Levy, get some pic­tures. It will be good for atmos­phere,” I tell my intre­pid pho­tog­ra­pher, four-foot tall dynamo Levy Ribeiro. Like a good sol­dier, Levy imme­di­ately starts snap­ping pic­tures. There is an omi­nous group of men lean­ing against a graffiti-covered wall about fifty yards away. As soon as they see Levy with his cam­era, they start angrily ges­tur­ing at us, glar­ing and shout­ing. Levy turns to me, and in his bro­ken Eng­lish says, “I go ask permission…”

Are you crazy?” Murgel says. “If they think he is tak­ing pic­tures for the police, they will shoot him and prob­a­bly us too.” Murgel looks gen­uinely con­cerned, and for the first time, the usu­ally cool Cido looks shaken. Stand­ing in the mid­dle of the street, we are very exposed. I have visions of my party being cut down in a hail of gun­fire like the shootouts in the movie City of God. I motion for Levy to come back and for­get about it, but it’s too late. He is now in an ani­mated dis­cus­sion. I see them all point­ing, ges­tur­ing vio­lently at us. This doesn’t look good. Sud­denly, Levy turns and starts com­ing back towards us with one of the men (the mean­est look­ing one) fol­low­ing him.

This is leader of com­mu­nity,” Levy says slowly, using what I take to be a polite euphemism for gang mem­ber. “I tell him you…” he searches for the cor­rect word in Eng­lish “…jour­nal­ist.” “That’s right, I am.” I smile, fak­ing calm and try­ing to emote the sort of con­fi­dence and author­ity such sit­u­a­tions call for. The leader of the com­mu­nity is unim­pressed. “Show him the mag­a­zine,” Murgel slaps my arm angrily. I pro­duce a copy from my lap­top case and hand it to the guy. He looks at it, then back to me scowl­ing. “Dan Hen­der­son,” he growls, refer­ring to the fighter on the cover, “Ander­son fucked him up.”

He sure did!” I exclaim. Just like that, dis­as­ter is averted. Thanks Dan! The com­mu­nity leader insists on walk­ing with us to the steep stair­case that leads to the front door of BTT, flip­ping through the mag­a­zine the whole time and talk­ing to Levy.

When we enter BTT’s gym, the first per­son I see in is UFC up and comer Thi­ago Silva. I imme­di­ately give him an exag­ger­ated glare and the thumb throat cut he always does after he wins. He smiles and nods his head. He’s a good sport – he prob­a­bly gets that ten times a day.

Thi­ago is not a mem­ber of BTT, but has come to improve his ground skills. He is about to roll with Mil­ton Vieira, a Jiu-Jitsu spe­cial­ist who has devel­oped hun­dreds of vari­a­tions on the arm tri­an­gle. Thi­ago dwarfs Mil­ton, but once they start to roll, Mil­ton schools big Thi­ago and even taps him out sev­eral times. Wel­come to Rio.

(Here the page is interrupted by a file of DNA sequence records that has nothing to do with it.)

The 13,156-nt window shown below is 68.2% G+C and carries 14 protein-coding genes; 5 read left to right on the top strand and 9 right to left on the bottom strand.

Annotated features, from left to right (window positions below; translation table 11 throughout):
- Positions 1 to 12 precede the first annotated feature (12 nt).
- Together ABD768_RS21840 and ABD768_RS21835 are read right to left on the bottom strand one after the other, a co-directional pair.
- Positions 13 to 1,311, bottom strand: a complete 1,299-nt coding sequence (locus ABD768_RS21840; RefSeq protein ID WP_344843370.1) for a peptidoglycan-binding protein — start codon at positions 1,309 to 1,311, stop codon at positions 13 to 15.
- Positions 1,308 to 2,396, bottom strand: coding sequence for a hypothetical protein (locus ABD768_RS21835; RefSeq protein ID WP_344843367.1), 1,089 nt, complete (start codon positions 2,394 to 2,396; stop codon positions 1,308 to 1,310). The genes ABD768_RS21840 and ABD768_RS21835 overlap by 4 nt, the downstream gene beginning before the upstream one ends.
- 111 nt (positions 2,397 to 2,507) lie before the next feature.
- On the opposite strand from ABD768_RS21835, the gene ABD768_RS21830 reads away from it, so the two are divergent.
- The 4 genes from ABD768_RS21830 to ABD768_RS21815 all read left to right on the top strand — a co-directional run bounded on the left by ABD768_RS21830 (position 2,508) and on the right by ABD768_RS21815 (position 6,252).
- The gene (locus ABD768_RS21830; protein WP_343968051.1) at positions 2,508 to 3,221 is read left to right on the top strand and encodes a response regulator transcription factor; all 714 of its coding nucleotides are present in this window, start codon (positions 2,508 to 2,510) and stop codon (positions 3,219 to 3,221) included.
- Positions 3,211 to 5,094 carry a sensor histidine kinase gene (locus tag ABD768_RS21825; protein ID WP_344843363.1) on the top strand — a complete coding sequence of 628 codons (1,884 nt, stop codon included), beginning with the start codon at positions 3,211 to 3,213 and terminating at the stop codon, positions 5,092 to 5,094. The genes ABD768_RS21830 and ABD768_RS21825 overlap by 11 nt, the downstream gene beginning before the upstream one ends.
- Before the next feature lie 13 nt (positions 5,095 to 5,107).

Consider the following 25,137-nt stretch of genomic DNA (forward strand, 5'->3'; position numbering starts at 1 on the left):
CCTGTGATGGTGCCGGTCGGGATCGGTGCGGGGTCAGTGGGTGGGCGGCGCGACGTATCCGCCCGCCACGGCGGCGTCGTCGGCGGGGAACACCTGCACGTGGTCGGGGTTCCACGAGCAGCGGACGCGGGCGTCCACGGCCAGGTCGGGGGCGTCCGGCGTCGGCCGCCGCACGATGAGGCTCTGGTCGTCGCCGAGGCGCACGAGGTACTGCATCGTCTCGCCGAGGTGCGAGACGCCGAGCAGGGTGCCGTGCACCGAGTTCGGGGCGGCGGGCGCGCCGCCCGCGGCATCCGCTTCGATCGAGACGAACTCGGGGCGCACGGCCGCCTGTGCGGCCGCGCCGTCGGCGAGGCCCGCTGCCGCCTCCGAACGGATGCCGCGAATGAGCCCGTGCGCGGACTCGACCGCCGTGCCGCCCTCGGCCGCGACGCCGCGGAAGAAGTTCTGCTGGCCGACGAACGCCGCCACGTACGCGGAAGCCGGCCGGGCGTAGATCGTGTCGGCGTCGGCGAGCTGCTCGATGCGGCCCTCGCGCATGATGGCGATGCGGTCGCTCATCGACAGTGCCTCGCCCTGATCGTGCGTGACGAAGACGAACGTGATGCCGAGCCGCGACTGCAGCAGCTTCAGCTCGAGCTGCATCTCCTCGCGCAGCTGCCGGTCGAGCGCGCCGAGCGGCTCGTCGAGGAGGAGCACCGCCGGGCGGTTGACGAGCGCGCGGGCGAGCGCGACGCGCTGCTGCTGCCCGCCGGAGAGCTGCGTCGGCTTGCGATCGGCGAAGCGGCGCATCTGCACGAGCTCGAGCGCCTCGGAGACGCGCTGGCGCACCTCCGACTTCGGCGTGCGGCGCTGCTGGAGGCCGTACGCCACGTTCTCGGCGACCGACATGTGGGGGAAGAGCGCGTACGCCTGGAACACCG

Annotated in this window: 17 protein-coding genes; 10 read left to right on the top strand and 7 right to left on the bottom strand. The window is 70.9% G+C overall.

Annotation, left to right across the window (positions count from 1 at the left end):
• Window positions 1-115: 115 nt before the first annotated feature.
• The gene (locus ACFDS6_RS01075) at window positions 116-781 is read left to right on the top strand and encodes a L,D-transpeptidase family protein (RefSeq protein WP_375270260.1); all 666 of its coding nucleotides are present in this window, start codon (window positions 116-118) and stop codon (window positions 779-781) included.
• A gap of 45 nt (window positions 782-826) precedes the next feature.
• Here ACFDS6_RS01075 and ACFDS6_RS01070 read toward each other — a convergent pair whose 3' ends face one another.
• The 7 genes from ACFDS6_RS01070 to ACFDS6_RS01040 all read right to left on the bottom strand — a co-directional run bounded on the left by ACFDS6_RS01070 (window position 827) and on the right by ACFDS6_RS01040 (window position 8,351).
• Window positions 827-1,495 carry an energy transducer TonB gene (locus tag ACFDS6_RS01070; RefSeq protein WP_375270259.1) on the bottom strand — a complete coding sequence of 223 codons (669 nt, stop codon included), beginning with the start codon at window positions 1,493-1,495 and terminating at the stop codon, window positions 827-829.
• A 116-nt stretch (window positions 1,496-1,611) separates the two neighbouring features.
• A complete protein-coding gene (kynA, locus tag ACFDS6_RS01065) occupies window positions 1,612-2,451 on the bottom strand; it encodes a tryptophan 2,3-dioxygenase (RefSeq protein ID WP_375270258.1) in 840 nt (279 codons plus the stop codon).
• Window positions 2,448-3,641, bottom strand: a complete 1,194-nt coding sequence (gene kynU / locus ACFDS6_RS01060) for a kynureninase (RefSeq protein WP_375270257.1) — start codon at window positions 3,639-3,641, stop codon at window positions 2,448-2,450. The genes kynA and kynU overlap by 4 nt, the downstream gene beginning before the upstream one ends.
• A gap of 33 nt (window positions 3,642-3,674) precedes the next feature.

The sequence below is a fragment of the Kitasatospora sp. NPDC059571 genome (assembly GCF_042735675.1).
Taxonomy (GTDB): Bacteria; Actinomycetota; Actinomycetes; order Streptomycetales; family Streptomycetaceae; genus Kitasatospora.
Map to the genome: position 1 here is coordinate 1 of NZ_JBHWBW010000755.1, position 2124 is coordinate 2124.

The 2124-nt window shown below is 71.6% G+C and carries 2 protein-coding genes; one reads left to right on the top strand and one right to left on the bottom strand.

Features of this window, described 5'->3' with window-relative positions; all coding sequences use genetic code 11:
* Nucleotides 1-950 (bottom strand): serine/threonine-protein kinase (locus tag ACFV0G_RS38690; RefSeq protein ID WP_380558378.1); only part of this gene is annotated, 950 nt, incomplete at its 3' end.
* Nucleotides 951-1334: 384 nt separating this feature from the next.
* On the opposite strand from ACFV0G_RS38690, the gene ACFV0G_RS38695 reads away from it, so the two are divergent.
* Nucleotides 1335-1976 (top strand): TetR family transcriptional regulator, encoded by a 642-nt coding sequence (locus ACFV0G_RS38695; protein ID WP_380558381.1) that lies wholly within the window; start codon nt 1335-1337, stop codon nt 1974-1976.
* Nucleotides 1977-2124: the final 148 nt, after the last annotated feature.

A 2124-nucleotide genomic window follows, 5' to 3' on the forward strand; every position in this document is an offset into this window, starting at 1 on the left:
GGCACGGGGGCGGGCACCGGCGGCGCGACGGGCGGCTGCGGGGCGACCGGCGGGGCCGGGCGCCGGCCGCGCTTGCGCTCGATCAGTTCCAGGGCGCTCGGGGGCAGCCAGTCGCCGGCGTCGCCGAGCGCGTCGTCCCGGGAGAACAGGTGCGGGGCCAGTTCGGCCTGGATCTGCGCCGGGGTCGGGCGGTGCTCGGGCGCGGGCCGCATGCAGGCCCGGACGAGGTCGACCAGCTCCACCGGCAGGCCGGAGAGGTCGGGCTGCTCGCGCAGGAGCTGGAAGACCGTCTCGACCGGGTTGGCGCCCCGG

Murilo Bustamante Photo by Levy Ribiero


One of the founders of BTT, Murilo Bus­ta­mante, walks trough the door. “Hey Murilo,” Murgel calls to him, and he leaps up to intro­duce me. Murilo cuts his eyes to us but does not move his head. Every move he makes is pre­cise and slow, uncon­cerned. As we approach him, I smile broadly but his face remains expres­sion­less. “This is my friend, he is here doing a story about Brazil for an Amer­i­can mag­a­zine,” Murgel says. I extend my hand and Murilo gives me the fi sh and eyes me war­ily. He sizes me up for a moment, and with a pre­cise nod of his curi­ously oblong head, he motions to two chairs by a table at the front of the gym. We go over and take our seats. When he finally speaks, it is in a faint rasp rem­i­nis­cent of Don Corleone’s throt­tled deliv­ery in The Godfather.

I imme­di­ately like him. I real­ize that he isn’t rude; he just is an unhur­ried and delib­er­ate indi­vid­ual. In con­ver­sa­tion, he lis­tens care­fully to what is said, digests it, and weighs his response before speak­ing. I have often wished that I could be dis­ci­plined enough to be so thought­ful in my speech, but not one man in a thou­sand is.

I ask him why he has elected to remain in Brazil when the rest of BTT’s found­ing mem­bers and so many top Brazil­ian fight­ers have made the trek north to the States to cash in on the explod­ing MMA mar­ket. “I’m a Brazil­ian, so I live in Brazil,” he says sim­ply. “I’ll never move because I love my coun­try.” The way he says it makes it seem sim­ple and hon­or­able. ”Of course, the busi­ness here com­pared with the States is noth­ing, but I can sur­vive here.”

Why is the MMA busi­ness less in Brazil, if the sport was born here?” I ask. He thinks for a while, and then gives me a deft analy­sis. “It has to do with the cul­ture of pay per view. Brazil­ians aren’t going to pay to watch some­thing on TV. In the States, peo­ple pay to watch so the money is bet­ter.” He men­tions that when­ever fights are on free TV they are very pop­u­lar. UFC heavy­weight champ Rodrigo Nogueira is becom­ing huge in his home coun­try because his come-from-behind vic­tory over Tim Sylvia was shown on free TV in Brazil.

I ask him how some­one becomes a mem­ber of Brazil­ian Top Team. “Can some­one just walk in the door?” I ask. He say every once in a while it hap­pens, and he tells me y about a fi ghter who he thinks will be the future face of Brazil­ian Top Team and maybe even Brazil­ian MMA, Rosi­mar “Toquinho” Palhares.